Here we go again. Get ready for talking heads on both sides of the aisle discussing puts and takes of the War Powers Act. The War Powers Act was initially passed in 1941 for a very good reason. We needed to give our Commander in Chief that latitude and flexibility to engage our troops against a very dangerous and aggressive enemy. The enemies we faced in World War II definitely posed a clear and present danger to the United States.
Although the War Powers Act ran counter to our Constitution, it was a good thing for World War II. However, Congress decided in 1973 to fix some of this inconsistency by the issuance of the War Powers Resolution. Cutting through much of the legal jargon, it restricts the President as to how much and how deep a military commitment can be without prior authorization of Congress. In short, the President may act alone if he (or she) feels there is an imminent, clear and present danger to our homeland or foreign interests.
There are other caveats about how many hours the President has to notify Congress and how many days troops can stay in a battle theater. The bottom line is this - no matter who is in the White House, that Commander in Chief hates the War Powers Resolution, and Congress loves it. It has been violated by President Reagan in supporting the Contras, by President Clinton with our involvement in the Balkans, and President Obama in Libya. It appears it is about to be violated once again by President Obama launching cruise missiles into Syria.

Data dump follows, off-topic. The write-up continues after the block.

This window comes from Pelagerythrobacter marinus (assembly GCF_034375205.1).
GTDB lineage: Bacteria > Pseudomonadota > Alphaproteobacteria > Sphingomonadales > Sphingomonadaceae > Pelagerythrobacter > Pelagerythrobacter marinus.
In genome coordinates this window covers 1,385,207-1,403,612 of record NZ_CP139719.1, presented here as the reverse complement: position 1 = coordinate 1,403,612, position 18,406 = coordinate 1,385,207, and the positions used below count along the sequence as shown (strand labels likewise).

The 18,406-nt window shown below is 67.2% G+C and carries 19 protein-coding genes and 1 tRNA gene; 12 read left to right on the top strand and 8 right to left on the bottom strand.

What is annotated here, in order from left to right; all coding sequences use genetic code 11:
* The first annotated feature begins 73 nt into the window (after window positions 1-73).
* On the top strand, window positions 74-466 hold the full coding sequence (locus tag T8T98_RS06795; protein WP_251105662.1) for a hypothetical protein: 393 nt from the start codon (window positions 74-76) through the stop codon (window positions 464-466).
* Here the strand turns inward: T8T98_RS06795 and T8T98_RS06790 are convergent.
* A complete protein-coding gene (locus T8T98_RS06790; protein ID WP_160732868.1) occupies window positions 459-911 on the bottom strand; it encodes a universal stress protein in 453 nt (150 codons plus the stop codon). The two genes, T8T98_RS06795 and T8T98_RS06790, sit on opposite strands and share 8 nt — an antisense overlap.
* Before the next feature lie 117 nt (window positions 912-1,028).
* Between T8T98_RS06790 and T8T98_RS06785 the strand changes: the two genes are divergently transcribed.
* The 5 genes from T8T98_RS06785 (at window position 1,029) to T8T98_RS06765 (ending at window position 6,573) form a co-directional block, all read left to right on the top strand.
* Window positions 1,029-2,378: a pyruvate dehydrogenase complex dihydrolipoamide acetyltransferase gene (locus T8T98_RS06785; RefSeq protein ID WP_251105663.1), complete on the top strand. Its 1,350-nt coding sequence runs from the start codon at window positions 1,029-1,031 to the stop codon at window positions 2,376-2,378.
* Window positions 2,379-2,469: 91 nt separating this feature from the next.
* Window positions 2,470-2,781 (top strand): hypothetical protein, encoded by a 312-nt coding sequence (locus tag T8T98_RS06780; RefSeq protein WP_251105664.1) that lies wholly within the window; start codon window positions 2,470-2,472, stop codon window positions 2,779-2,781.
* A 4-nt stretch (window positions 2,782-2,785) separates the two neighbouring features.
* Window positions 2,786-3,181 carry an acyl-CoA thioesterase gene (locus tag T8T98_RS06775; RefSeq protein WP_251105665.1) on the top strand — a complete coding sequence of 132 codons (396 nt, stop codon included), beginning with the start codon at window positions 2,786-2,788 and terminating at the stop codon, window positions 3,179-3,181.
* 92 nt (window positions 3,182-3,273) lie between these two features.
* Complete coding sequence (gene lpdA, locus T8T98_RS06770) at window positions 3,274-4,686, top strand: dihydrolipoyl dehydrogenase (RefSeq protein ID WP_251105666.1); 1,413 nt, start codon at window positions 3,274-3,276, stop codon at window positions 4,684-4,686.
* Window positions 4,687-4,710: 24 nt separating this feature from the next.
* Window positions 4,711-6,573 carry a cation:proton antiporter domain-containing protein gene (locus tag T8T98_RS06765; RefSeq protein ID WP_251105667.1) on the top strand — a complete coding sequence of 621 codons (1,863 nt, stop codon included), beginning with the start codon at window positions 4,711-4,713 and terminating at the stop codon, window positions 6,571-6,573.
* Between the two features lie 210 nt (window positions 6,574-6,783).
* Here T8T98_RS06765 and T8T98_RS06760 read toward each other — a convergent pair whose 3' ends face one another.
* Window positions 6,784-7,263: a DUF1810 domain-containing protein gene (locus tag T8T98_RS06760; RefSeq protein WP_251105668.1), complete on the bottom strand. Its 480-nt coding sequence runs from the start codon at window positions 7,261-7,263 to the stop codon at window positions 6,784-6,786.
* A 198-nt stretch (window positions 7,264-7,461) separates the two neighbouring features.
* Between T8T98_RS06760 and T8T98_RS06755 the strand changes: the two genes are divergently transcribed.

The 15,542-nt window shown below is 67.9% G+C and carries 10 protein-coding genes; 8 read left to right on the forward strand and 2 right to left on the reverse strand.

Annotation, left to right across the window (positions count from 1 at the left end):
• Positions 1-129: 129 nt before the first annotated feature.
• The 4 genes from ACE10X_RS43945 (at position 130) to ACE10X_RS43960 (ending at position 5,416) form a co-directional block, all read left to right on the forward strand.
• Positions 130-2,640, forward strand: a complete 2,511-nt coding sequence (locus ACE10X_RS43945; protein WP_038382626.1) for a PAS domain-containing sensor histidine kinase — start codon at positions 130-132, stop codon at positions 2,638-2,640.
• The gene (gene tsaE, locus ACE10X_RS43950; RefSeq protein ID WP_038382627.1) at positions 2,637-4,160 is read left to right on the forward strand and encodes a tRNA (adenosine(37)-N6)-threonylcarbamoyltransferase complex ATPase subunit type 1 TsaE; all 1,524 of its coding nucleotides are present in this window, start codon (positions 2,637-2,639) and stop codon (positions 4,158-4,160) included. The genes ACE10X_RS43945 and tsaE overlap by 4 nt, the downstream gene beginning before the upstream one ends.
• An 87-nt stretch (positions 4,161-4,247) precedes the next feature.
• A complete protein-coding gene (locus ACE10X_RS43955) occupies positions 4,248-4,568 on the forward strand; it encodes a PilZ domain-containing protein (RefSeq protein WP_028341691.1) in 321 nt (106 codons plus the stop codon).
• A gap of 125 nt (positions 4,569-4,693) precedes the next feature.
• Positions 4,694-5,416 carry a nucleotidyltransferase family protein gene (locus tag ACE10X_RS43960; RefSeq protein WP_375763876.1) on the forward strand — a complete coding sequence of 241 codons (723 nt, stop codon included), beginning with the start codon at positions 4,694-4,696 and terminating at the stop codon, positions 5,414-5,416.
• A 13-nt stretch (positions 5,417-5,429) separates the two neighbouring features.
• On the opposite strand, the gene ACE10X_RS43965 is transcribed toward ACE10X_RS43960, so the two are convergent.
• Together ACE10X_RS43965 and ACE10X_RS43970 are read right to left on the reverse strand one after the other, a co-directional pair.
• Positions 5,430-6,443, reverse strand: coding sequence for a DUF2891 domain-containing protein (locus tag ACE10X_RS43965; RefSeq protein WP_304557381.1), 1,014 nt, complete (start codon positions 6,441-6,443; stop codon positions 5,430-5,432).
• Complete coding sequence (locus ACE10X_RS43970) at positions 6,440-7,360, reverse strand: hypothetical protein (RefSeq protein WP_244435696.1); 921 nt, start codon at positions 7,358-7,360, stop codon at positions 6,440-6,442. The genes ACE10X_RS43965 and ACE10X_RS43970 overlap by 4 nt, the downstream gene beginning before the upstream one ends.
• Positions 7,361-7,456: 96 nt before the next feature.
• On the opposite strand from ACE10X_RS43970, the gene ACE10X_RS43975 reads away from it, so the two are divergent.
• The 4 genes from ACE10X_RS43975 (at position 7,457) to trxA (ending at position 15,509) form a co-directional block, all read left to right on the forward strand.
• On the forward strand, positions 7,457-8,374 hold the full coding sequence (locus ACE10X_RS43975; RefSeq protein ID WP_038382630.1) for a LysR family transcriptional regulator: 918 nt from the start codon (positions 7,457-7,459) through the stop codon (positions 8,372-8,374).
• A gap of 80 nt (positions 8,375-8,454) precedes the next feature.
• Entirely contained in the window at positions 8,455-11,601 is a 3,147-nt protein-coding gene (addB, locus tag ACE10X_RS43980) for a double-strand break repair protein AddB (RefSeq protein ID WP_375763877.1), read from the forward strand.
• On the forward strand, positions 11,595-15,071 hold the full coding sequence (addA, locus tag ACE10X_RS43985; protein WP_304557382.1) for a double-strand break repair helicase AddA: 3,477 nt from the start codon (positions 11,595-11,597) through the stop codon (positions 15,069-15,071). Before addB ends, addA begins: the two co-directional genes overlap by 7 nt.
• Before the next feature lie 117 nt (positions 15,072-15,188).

I am reminded about a story from years ago. It is antidotal, so I can't verify the accuracy. At President Clinton's inauguration, there was a fly over of military jets. One of President Clinton's Hollywood supporters who was in attendance, was very anti-military. He looked up and said "What are THEY doing here?" A friend sitting next to him responded by saying, "Relax - they are OUR jets now."
Most presidents, including the current one, feel the military is at their disposal. The term "Commander-in-Chief" really seems to stick with most of them. However, our laws, our Constitution was set up for a reason. We have checks and balances. We do not have a King, we have a President and we have Congress. The two are separate in their powers for reasons only the wisdom of the Founders could have imagined. Regardless of what Ruth Bader Ginsburg tells people in foreign countries, our Constitution is a very good and wise document.
So if we decided to attack Syria without provocation nor with the prior consent of Congress, buckle up. There will be talks of illegal acts by the White House and some might even call for impeachment. It will not be the first time we have been at this dance, nor will it be the last.